Data breaches at corporate offices are on the rise at an alarming pace. Recent hacks have affected Microsoft, Tik Tok and Facebook. These breaches, and many others, were caused by poor security standards or misconfigured security. They were preventable, in other words. Hacks can be caused by negligence up to 93%.
It is not surprising that companies are looking for system auditors who can help them to prevent data breaches. How can an enterprise hire an IT auditor to stop tragedies from happening?
This is where the Certified Information Systems Auditor certification (CISA), comes in. The CISA certificate is a gold-standard certification for IT auditors, along with the CISSP. Although it is considered a gold standard for IT auditors, the CISA certificate might not be a suitable one.
n with your long-term and short-term goals. Let’s talk about what certification by CISA means, what the exam covers, and who should take it.
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Get started trainingWhat is CISA Certification
The governing body for the CISA certification exam is the Information Systems Audit and Control Association. CISA certification is designed to ensure that test takers understand all topics covered in the CISA syllabus. The syllabus outlines five subjects:
Auditing Process for IS (Information Systems).
IS Acquisition Development and Implementation
IS Operations and Business Resilience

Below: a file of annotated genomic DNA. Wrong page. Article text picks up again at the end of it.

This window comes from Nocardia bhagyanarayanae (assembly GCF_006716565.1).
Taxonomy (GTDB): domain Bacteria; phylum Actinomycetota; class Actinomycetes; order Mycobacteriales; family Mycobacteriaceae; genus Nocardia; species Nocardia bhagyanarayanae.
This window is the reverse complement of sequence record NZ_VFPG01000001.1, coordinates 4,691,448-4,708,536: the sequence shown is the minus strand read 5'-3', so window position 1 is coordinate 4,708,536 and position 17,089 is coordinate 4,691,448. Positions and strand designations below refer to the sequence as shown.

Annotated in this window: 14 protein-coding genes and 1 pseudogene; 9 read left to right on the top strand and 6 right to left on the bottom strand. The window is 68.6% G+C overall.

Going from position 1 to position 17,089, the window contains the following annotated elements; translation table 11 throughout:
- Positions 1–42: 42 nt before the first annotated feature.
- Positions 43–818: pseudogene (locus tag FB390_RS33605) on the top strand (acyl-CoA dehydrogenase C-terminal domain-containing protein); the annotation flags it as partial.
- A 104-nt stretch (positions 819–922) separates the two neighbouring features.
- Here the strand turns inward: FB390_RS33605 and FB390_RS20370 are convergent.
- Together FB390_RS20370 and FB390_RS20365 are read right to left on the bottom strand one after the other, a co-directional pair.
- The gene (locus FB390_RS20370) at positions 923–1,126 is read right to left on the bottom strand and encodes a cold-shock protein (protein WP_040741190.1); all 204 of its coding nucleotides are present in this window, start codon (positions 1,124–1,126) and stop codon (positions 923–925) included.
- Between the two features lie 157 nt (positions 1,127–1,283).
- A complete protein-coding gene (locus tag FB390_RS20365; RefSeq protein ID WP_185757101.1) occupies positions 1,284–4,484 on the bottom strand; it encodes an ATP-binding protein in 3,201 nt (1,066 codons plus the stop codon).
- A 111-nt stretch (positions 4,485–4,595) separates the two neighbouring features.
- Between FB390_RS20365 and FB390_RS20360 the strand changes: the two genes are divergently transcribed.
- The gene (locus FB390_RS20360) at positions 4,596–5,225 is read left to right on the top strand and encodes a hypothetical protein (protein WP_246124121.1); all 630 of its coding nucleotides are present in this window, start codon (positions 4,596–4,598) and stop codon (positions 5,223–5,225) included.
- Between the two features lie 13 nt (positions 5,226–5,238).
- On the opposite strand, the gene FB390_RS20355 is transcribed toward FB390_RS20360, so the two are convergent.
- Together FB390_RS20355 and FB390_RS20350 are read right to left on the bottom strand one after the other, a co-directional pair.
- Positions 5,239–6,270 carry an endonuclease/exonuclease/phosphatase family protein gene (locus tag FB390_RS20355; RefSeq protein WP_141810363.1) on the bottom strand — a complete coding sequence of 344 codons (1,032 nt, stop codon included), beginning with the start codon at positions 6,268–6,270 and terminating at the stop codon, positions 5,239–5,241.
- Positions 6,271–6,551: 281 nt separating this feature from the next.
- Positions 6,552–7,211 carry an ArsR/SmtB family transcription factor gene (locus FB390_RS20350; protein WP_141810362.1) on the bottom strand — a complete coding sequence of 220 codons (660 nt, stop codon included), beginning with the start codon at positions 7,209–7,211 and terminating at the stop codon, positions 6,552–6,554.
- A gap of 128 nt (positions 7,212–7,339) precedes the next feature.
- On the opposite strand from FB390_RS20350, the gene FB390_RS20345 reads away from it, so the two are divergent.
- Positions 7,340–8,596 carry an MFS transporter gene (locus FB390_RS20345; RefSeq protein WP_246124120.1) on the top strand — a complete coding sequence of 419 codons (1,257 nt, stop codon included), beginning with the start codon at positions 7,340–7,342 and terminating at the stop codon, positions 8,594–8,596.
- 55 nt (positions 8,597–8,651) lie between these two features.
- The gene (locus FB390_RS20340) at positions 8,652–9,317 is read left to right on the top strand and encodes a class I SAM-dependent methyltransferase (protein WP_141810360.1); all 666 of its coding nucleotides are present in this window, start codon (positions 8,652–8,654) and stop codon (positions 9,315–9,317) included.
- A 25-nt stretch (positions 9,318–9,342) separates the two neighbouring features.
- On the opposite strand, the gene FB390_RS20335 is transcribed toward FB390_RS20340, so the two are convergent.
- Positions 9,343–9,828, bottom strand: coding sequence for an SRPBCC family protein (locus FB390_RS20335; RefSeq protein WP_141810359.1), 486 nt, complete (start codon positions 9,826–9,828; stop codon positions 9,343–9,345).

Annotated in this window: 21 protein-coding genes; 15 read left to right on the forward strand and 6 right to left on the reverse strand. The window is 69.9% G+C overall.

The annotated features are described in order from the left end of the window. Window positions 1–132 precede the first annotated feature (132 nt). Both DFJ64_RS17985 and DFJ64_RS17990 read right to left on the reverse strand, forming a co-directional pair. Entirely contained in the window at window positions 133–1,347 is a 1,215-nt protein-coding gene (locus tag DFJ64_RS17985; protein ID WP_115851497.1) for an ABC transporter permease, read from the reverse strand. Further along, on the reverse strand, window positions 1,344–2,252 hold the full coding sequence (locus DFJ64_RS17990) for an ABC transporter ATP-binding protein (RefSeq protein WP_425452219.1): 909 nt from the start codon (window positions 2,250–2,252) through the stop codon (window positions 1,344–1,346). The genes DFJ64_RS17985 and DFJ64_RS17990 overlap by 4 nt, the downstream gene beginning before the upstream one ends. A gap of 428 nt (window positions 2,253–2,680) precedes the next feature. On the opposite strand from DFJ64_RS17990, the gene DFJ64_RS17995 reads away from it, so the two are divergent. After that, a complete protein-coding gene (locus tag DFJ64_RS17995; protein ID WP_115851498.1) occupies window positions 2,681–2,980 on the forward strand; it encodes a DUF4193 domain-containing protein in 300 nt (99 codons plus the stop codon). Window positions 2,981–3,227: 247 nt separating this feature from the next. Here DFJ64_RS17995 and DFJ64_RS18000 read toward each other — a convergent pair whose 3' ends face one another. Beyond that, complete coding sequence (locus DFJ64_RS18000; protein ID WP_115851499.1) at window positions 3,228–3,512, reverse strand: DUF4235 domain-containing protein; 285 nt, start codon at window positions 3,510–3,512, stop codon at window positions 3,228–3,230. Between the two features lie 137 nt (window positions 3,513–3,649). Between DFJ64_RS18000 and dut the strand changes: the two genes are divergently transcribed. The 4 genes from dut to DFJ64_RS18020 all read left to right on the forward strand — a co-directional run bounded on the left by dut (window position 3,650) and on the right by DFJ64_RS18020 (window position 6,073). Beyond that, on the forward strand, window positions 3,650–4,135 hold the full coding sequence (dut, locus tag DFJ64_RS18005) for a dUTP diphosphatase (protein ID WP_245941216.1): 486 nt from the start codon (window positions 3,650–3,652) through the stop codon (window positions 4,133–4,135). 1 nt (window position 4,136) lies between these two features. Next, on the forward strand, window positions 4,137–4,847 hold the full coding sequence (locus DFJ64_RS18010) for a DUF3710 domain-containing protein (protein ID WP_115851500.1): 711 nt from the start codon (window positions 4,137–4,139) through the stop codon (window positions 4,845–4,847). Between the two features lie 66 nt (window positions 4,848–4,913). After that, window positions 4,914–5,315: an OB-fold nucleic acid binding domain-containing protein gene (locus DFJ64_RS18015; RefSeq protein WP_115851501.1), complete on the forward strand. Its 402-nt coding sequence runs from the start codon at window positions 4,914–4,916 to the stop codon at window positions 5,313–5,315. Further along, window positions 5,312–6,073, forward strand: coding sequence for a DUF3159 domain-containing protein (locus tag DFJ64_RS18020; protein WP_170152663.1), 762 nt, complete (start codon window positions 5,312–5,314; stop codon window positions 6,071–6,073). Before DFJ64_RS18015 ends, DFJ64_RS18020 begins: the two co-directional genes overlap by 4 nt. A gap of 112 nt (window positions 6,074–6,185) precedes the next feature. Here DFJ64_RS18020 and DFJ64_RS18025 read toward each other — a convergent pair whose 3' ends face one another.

Information Assets Protection
CISA-certified individuals should be able to perform sophisticated IT audits on any corporate systems by mastering these five areas.
The test has 150 questions and takes approximately four hours to complete. The CISA covers many topics and costs $760 ($525 for ISACA members). Although it may seem daunting, IT auditing is something you should seriously consider. Although the test is an important part of becoming CISA-certified, it is not the only component. Let’s look at the requirements and prerequisites to becoming certified.
CISA Certification Prerequisites & Requirements
One thing you might notice is that the more prestigious the certification is, the more gatekeeping involved. CISA certificates are no exception. ISACA requires that applicants have at least five years of work experience. ISACA defines “on-the job training” as any activity that falls within at least one of five categories. This certification might not be right for you if you are just starting out in the IT industry or straight out of college.
If five years seems like too much, you don’t have to wait. ISACA offers waivers that can be extended up to two years. If the participant holds an associate’s degree, that will remove one year from the requirement for work experience. A Bachelor’s degree cuts two years off the five-year mandate. A Master’s in IT-related fields takes three years off. You can save a lot of time by going to college. This is subject to the caveat that the applicant must have graduated within the last 10 years.
Passing the CISA Exam
The next prerequisite for CISA certification is passing the exam. It is possible to take the exam without having the required work experience. You won’t be able to claim your certificate until you have completed the required work experience.
Conforming to Information Systems Auditing Standards
Great power comes with great responsibility, as the old saying goes. Once an applicant has mastered the art of applying,